German lawyers launch pirate defense team
The tangled case involves Somali pirates, a German ship, an overcrowded Kenyan prison, and allegations of human rights abuses.
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But a German-led legal defense team is setting out to fight an altogether different battle: how best to defend them.
A team of seven attorneys specializing in international criminal law is taking up the cause of nine Somali pirates accused of hijacking the MV Courier, a German freighter, on March 3 near the coast of Yemen. [Editor’s note: The original version misstated the number of pirates.]
The suspected pirates are being held in Kenya and awaiting the start of a criminal trial there next week. The defense team, which is working pro bono, will land in Kenya on Sunday and is expected to make the case in front of a judge that the men should stand trial in Germany.
Pirate trials are still the exception rather than the rule, and objections such as this over jurisdiction suggests the challenges confronting the European Union and United States, who are searching for a uniform legal framework by which to hold criminals accountable after they are apprehended in international waters.
Lawyers say fair trial not possible in Kenya
The nine Somalis accused in the Courier incident are in Kenya because of a memorandum of understanding signed recently between the EU and the East African nation. Although other European countries, notably France and the Netherlands, are pushing to try accused pirates in their own courts, Germany is not making similar demands.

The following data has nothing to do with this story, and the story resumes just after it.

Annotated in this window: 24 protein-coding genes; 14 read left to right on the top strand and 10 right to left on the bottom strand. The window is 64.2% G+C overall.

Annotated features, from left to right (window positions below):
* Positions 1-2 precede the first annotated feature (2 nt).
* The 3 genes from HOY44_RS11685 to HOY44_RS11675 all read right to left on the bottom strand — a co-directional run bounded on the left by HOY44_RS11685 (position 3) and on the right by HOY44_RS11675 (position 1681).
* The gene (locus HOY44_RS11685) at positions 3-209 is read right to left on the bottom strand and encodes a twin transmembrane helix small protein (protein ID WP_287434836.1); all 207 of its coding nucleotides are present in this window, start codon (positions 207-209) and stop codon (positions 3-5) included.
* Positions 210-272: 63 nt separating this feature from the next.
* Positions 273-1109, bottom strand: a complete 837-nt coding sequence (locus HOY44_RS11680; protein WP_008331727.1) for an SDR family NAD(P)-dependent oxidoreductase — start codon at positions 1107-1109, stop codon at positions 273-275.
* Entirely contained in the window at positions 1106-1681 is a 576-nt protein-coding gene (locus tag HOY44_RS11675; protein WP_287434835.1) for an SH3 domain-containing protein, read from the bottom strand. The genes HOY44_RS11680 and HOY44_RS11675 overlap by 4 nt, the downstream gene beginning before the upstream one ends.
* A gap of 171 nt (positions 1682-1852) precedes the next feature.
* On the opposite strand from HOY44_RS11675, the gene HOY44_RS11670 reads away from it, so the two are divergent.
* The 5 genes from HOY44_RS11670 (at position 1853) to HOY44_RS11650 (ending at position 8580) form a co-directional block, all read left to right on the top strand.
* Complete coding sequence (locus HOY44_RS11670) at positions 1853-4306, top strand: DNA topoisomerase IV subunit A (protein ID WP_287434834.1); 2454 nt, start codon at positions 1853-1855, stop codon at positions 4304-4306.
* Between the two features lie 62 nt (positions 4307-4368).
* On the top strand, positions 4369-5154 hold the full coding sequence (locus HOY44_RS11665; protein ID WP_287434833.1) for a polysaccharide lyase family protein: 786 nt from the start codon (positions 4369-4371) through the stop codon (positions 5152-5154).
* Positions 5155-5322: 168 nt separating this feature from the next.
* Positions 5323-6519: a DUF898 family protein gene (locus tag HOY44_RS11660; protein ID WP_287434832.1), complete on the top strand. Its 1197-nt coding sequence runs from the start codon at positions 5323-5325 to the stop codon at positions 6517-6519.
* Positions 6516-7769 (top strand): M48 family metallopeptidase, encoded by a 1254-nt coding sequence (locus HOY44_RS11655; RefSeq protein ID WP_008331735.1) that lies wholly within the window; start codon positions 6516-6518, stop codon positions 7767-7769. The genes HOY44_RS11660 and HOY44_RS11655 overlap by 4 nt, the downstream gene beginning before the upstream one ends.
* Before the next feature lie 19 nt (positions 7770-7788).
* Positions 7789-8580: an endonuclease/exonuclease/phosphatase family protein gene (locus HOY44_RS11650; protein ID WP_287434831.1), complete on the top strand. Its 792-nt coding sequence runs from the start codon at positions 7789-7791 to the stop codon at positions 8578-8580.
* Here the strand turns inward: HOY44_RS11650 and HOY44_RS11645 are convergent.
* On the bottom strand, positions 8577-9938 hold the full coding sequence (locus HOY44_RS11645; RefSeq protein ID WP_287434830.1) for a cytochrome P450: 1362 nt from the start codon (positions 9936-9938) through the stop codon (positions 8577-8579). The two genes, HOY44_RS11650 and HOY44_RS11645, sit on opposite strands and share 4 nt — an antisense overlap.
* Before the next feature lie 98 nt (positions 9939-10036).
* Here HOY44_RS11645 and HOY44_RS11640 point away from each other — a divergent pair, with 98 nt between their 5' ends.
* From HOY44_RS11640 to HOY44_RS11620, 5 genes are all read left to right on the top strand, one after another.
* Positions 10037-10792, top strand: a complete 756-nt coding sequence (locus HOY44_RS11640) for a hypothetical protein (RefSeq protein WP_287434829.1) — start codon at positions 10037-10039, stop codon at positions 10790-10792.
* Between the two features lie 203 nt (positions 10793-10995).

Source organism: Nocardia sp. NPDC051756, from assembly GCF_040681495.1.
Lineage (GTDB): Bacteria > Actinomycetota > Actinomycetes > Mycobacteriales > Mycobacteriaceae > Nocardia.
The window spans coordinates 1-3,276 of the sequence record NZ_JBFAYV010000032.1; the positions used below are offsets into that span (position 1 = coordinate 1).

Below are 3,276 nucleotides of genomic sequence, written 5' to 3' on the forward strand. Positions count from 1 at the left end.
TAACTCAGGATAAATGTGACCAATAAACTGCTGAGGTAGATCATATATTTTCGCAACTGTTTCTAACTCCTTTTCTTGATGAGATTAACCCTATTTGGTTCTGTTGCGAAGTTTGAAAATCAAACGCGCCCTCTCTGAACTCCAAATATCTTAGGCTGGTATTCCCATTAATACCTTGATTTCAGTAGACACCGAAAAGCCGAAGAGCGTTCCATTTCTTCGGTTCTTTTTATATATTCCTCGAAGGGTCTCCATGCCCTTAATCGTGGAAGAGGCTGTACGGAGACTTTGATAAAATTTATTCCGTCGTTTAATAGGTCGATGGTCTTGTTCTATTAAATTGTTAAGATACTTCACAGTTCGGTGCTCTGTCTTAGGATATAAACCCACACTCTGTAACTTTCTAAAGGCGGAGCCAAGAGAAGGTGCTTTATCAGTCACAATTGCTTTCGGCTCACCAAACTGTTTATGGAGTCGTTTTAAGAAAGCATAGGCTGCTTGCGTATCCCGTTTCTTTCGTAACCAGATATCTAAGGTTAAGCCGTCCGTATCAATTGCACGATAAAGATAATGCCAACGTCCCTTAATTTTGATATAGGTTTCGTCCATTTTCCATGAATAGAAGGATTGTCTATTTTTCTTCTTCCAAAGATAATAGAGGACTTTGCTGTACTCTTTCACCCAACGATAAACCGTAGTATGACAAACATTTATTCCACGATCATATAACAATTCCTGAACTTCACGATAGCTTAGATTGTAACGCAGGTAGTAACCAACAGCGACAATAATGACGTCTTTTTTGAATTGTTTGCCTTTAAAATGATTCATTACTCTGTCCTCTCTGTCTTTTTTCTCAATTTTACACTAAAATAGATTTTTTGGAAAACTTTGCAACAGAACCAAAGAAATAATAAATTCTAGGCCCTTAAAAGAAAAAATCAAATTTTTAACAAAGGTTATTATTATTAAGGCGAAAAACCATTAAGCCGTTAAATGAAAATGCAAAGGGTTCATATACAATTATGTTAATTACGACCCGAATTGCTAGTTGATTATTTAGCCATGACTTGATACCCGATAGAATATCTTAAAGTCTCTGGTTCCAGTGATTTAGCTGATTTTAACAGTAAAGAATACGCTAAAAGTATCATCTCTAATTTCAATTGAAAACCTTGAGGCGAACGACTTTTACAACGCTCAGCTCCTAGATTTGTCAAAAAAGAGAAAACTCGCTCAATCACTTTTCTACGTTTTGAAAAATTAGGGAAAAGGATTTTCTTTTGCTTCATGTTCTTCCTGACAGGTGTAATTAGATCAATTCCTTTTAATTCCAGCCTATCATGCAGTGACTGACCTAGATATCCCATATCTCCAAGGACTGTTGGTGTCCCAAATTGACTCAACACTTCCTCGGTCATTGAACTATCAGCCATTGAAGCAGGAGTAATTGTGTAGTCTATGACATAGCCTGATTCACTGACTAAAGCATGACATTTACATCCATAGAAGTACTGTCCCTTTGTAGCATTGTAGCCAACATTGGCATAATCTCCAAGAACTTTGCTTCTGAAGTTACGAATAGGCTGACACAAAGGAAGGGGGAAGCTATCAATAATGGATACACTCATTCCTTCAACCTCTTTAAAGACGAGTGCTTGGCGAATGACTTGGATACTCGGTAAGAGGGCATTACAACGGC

With the EU leading the efforts to prosecute Somali pirates, it might seem strange that lawyers from its own ranks are prepared to press the pirates' case. Yet the attorneys say it is a matter of human rights: Their aim is to guarantee the accused get a fair trial – and that cannot happen in Kenya, where a presumption of innocence does not exist, according to Oliver Wallasch.
Mr. Wallasch, one of the attorneys leading the defense team and the founder of the European Criminal Lawyers Advisory Panel, filed a civil lawsuit against the German government on Tuesday alleging it violated the human rights of Ali Mohamed aw-Dahir, one of the men facing trial in Kenya.
According to the 12-page complaint, the German government agreed to have the accused pirates moved to the Shimo La Tewa prison in Kenya knowing full well the deplorable conditions at the facility, which houses 3,500 inmates in overpopulated cells and where prisoners can contract deadly health infections in as little as six weeks. The German government "consciously and deliberately gave [Mr. Dahir] into danger of death or health risk," the complaint reads.